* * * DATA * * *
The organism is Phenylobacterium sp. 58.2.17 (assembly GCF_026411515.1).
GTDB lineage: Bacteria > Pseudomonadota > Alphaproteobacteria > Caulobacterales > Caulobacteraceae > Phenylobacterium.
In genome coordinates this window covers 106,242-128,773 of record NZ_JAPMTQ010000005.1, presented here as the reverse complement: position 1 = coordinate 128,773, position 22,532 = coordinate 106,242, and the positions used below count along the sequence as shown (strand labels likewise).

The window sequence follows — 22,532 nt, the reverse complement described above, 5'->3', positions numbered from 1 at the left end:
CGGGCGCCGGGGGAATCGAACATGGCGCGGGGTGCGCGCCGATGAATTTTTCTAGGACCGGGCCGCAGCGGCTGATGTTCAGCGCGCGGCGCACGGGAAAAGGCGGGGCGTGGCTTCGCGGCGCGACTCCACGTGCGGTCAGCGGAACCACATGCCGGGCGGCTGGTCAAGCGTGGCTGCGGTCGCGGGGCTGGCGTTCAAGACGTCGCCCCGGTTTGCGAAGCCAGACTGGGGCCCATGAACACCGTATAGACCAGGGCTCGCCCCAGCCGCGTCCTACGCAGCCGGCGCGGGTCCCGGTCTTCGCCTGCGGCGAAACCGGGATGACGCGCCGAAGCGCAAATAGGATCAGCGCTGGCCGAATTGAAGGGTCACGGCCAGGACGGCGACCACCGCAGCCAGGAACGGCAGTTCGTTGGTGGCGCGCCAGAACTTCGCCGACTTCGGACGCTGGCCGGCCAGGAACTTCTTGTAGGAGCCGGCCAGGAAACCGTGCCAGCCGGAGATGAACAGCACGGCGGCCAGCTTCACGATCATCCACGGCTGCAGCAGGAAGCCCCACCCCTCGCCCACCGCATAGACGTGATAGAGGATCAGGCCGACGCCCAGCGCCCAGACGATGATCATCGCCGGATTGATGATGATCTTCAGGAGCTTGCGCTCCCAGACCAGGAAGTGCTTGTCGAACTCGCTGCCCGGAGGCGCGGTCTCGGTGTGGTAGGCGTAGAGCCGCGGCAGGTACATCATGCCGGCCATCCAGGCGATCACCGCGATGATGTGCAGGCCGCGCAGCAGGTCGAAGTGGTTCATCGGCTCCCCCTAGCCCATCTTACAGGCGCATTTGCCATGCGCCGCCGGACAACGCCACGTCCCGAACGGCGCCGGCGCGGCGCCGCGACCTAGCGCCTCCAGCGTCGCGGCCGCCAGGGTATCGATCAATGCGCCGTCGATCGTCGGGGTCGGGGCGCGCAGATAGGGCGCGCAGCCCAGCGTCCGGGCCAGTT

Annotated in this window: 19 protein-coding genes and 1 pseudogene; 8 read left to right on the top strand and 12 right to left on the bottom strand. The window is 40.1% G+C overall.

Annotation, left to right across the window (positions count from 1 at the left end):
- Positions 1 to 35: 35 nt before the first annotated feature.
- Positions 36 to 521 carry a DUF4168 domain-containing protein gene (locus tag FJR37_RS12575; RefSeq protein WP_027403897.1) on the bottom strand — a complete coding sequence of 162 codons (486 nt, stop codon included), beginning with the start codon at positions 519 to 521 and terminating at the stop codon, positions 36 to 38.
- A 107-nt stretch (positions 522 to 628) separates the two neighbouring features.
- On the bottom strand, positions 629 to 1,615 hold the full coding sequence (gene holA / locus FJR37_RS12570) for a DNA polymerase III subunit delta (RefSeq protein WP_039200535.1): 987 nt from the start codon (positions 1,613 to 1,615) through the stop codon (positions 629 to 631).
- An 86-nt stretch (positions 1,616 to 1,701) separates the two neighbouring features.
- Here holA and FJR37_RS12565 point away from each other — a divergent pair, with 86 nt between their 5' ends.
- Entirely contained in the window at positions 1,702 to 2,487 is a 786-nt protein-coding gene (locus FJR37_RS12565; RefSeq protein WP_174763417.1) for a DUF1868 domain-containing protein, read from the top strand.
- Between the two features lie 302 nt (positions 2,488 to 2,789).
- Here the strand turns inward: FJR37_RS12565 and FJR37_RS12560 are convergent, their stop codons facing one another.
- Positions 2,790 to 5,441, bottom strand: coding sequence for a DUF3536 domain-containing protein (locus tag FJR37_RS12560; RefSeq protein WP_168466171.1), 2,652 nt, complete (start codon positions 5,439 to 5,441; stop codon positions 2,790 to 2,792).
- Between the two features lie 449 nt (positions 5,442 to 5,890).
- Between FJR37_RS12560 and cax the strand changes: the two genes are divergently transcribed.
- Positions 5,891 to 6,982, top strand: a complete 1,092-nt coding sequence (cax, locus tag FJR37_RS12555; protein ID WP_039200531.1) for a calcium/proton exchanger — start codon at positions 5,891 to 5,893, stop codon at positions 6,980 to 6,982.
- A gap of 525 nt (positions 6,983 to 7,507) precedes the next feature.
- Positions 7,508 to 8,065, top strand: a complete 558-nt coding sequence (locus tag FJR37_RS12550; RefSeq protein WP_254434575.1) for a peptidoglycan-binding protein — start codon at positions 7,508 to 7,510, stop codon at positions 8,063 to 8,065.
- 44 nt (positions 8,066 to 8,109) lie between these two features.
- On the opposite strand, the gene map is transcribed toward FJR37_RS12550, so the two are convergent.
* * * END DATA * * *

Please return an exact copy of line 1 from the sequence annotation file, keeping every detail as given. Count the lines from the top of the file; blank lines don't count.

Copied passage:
The organism is Phenylobacterium sp. 58.2.17 (assembly GCF_026411515.1).